“And something for all ages.”
Downtown Westport. (Photo/John Videler for VIdeler Photography)
Randy Herbertson replaces Dewey Loselle as chair of the Downtown Plan Implementation Committee. Loselle — former chief operations for the chair — resigned recently, after many years in the post.
Herbertson is president of the Westport Downtown Merchants Association. He owns The Visual Brand, a design agency on Church Lane.
The DPIC is responsible for carrying out the Downtown Master Plan. Under Loselle, the group implemented streetscape improvements on Elm Street, new sidewalks and lights on Main Street, Veterans Green sidewalks and more.
1st Selectman Jim Marpe — who appointed Herbertson to the post — thanked Loselle for his long service.
Neighbors watched warily all winter, as activity began on 12 acres of land bordered by Clapboard Hill Road, Morningside Drive South and Turkey Hill Road South.
Stakes with pink strips appeared in the ground, and a new gravel path was built from Clapboard Hill.
Is one of the town’s last large tracts of private property being developed?
Plans are underway for several new homes. There are wetlands issues, and the Conservation Commission required those borders to be withdrawn. The permitting process with other town boards is still in the early stages too.
Meanwhile, another home nearby is being built on a separate property.
I usually avoid posting links to listicle stories: “50 Best Suburbs For Seniors!” “Top 500 Schools in America!”
They’re clickbait. Their methodology is dubious at best, and manipulable for their own demographics. Besides, if Staples High School is #1 in one poll, then #2 in the next, taxpayers get all their knickers in a twist.
But Coastal Living’s “Best Beach Towns: Dreamy Places to Live” issue is worth noting — if only for the writeup. It’s the way the world (or at least that portion of it that reads Coastal Living) sees us:
“You can’t imagine the volume of COVID refugees,” says Shari Lebowitz, citing the cheering sight of new families with baby strollers and slow-waling toddlers along the tidy sidewalks of this leafy enclave on Long Island Sound.”
The magazine says that Lebowitz — owner of Bespoke Designs — moved here for “a cultured little town that supported entrepreneurs. Westport, driven by small waterways with open space for wildlife, also has a charming stretch of tawny beach that serves as the town’s outdoor living room all summer long. (Dogs and their happy owners take over in the off season.)”
MoCA Westport is a “small contemporary art museum that punches well above its weight with arts education, performances, and world-class exhibitions.”
Lebowitz gets the last word: “I can make coffee and drive down to drink it on the beach every morning before work. What more could I want?” (Hat tips: Lisa Gold, Tom Feeley)
What better way to mark the 1-year anniversary of the COVID lockdown than with a horror show?
This Sunday (March 14, 6 p.m.), a worldwide audience can fire up the computer and listen to “Dracula.” Staples Players presents the 4th in their winter radio shows via livestream, at www.wsptfm.org.
Following 6 previous radio shows this pandemic year, “Dracula” promises to be another smash. It’s a great drama. Cast and crew have been hard at work perfecting timing, sound effects, and (of course) their Transylvanian accents.
Jamie Mann, David Corro and Violet Cooper have key roles. David Roth and Kerry Roth co-produce the show; Don Rickenback is music director, and Geno Heiter oversees the audio.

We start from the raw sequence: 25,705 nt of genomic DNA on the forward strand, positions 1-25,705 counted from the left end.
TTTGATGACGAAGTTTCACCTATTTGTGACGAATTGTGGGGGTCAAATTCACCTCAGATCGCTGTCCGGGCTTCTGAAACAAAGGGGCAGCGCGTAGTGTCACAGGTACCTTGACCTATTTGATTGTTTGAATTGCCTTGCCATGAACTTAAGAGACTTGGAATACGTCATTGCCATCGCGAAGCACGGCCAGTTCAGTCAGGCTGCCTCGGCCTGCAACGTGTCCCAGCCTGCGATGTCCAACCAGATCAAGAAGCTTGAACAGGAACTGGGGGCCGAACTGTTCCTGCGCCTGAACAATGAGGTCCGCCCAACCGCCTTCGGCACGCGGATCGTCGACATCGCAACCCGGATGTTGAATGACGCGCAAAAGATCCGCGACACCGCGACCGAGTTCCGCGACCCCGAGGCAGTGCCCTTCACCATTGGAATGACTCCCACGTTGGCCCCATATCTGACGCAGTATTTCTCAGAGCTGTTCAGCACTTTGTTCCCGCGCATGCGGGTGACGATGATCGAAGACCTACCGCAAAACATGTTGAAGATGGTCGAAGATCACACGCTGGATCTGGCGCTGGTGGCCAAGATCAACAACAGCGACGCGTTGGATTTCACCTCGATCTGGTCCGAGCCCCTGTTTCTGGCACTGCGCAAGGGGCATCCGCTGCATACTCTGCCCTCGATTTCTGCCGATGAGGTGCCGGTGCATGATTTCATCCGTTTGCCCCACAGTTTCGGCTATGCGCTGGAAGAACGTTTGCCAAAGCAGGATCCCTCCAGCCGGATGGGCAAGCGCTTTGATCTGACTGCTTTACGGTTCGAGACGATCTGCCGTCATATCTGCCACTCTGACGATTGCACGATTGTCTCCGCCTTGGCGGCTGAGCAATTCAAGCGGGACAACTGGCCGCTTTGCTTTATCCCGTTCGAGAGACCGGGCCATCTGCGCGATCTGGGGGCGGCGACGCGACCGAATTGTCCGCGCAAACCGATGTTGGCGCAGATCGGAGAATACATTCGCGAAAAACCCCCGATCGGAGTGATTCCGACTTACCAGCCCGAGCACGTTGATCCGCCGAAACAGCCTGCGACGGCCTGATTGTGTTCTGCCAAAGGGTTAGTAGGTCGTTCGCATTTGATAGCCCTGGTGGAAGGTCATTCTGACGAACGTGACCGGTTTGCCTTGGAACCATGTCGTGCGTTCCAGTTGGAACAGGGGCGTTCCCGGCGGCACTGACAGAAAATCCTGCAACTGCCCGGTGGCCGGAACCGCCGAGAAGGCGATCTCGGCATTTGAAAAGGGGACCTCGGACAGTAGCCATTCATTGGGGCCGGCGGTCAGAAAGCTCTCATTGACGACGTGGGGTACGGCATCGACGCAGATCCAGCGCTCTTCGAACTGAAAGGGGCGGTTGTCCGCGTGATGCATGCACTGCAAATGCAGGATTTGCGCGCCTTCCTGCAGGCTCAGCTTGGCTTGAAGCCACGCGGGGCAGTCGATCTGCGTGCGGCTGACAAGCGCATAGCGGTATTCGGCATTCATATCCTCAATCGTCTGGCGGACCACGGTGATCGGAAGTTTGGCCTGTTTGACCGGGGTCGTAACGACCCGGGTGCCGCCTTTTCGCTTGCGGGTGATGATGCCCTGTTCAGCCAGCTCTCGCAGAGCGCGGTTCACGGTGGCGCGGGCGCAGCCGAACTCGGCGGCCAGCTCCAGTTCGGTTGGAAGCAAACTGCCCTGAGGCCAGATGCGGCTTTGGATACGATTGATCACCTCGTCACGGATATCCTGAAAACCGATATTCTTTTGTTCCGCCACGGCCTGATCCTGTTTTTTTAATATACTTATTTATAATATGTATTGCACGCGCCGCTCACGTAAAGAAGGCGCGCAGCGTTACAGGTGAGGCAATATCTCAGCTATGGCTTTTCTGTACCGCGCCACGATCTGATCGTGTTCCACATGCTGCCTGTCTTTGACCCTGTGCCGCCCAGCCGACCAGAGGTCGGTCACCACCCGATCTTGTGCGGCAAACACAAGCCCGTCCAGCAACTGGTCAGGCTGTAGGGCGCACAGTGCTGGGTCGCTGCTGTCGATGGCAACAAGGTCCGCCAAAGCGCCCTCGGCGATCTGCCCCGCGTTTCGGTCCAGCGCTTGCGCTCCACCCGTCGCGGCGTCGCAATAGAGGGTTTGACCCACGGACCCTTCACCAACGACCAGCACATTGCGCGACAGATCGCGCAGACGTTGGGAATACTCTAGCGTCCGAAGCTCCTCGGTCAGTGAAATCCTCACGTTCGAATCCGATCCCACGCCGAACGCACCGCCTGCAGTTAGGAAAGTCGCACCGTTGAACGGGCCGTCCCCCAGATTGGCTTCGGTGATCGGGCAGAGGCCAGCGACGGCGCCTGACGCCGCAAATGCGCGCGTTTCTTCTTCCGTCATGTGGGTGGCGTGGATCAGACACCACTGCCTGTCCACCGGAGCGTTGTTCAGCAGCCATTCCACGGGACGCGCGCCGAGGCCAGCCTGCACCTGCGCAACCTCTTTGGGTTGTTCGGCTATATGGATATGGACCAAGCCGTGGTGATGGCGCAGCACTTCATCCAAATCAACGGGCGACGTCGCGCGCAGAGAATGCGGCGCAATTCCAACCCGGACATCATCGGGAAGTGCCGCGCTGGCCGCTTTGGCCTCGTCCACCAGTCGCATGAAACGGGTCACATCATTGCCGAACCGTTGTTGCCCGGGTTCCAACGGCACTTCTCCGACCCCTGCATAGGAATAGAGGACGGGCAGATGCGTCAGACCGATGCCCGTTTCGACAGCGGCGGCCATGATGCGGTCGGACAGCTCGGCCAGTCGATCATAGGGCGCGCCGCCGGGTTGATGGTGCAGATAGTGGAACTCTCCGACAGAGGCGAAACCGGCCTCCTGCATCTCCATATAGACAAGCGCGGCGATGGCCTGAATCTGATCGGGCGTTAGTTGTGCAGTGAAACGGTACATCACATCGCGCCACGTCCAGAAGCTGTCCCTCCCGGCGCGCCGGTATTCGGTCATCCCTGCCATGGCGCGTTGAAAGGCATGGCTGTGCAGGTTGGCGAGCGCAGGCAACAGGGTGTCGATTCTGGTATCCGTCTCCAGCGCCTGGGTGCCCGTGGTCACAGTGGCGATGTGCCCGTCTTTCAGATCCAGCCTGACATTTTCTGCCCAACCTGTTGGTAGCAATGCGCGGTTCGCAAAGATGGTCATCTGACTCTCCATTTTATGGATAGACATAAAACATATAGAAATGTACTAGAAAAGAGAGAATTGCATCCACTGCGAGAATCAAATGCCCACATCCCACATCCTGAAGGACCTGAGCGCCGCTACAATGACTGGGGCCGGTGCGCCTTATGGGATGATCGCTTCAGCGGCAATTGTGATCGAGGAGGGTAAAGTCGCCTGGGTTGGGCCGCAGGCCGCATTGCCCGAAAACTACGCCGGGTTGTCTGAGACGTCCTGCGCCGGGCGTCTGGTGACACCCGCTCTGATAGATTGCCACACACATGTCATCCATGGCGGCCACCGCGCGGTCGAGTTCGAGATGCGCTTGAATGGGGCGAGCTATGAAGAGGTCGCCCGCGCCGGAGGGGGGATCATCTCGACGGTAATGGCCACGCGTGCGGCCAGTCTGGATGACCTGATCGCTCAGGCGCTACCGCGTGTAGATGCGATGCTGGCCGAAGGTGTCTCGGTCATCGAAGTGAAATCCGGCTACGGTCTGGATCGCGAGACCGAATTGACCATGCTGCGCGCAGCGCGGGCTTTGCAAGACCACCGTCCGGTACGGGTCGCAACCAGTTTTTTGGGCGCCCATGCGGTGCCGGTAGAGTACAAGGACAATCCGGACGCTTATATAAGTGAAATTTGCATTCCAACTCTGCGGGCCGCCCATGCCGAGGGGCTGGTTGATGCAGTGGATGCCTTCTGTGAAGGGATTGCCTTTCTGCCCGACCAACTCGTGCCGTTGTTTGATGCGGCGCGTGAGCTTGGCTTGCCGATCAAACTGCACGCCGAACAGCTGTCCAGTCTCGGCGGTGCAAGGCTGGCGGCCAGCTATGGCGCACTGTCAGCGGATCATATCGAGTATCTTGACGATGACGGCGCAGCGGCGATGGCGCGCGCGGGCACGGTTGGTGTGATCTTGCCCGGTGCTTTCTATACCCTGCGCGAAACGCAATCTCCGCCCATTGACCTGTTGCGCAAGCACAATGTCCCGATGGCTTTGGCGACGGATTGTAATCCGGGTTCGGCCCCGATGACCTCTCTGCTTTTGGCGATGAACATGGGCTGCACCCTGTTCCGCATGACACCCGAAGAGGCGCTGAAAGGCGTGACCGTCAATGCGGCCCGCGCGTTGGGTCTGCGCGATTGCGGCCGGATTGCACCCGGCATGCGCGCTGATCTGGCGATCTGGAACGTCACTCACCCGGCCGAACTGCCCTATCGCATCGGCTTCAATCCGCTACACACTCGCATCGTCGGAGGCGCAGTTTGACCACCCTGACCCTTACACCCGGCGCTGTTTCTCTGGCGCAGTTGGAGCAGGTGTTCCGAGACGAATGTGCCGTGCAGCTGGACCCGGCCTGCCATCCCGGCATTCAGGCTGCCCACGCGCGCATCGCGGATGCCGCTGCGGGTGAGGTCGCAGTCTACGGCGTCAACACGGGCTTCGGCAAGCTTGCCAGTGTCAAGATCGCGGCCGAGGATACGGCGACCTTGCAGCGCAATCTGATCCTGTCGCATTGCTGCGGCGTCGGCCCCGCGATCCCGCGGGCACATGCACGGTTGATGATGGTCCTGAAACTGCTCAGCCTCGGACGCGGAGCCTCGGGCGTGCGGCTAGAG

NOTE: If you missed the original broadcasts of 2 previous Players radio shows — “Little Women” and “Sorry, Wrong Number” — they’ll be on the WWPT-FM livestream the following Sunday, March 21 (6 p.m. and 7:10 p.m., respectively).
The cast and crew of “Dracula.” (Photo/Kerry Long)
Last night — for perhaps the first time in Wrecker swim team history — 3 siblings swam on the same relay team.
Justin (senior), Jason (sophomore) and Jared (freshman) Lessing joined Daniel Rosenkranz. The foursome placed 2nd in the 200 freestyle relay at the Senior Day meet against Danbury. Staples’ other relay team won that race; both helped the Wreckers to take the entire meet.
Coach Todd Gordon fulfilled the Lessings’ longtime dream of swimming on a high school relay squad together. He’s a former swimmer and pitcher at Harvard University. Justin plays both sports at Staples too. This was his first meet of the year, after suffering tendinitis in his pitching arm.
From left: Jason Lessing, Jared Lessing, Daniel Rosenkranz and Justin Lessing. Daniel and Justin are co-captains.
More Staples news: Congratulations to Students of the Month Moses Beary, Marley Brown, Gianna Amatuzzi, Camryn Zukowski, Sophie Hekmat, Quinn McMahon and Maggie Montoya.
The awardees — nominated by teachers — are students who help make Staples High School a welcoming place for peers and teachers. Principal Stafford Thomas calls them “the ‘glue’ of community: the type of kind, cheerful, hard-working, trustworthy students who keep the high school together.”
State Senator Will Haskell is the new chair of the General Assembly’s Transportation Committee. He previously chaired the Higher Education and Employment Advancement Committee.
“For the last 2 years, I’ve kept a Metro-North timetable from 1970 on my desk in the Senate,” the 2014 Staples High School graduate says.
“Over the last 5 decades those trains have gotten slower, not faster. It’s time to reverse that trend by investing in green infrastructure, creating good-paying jobs and helping our constituents get where they need to go.”
State Senator Will Haskell, with a Metro-North train.
Randy Herbertson is president of the Westport Downtown Merchants Association. He writes:
Jacqui Bidgood has been an on-and-off resident of Westport for over 15 years, and WDMA events director for 4. Under her very capable management we have hosted many well-attended events, from the Fine Arts Festival to Westoberfest and Fashionably Westport. All have contributed to the relevance of our downtown district.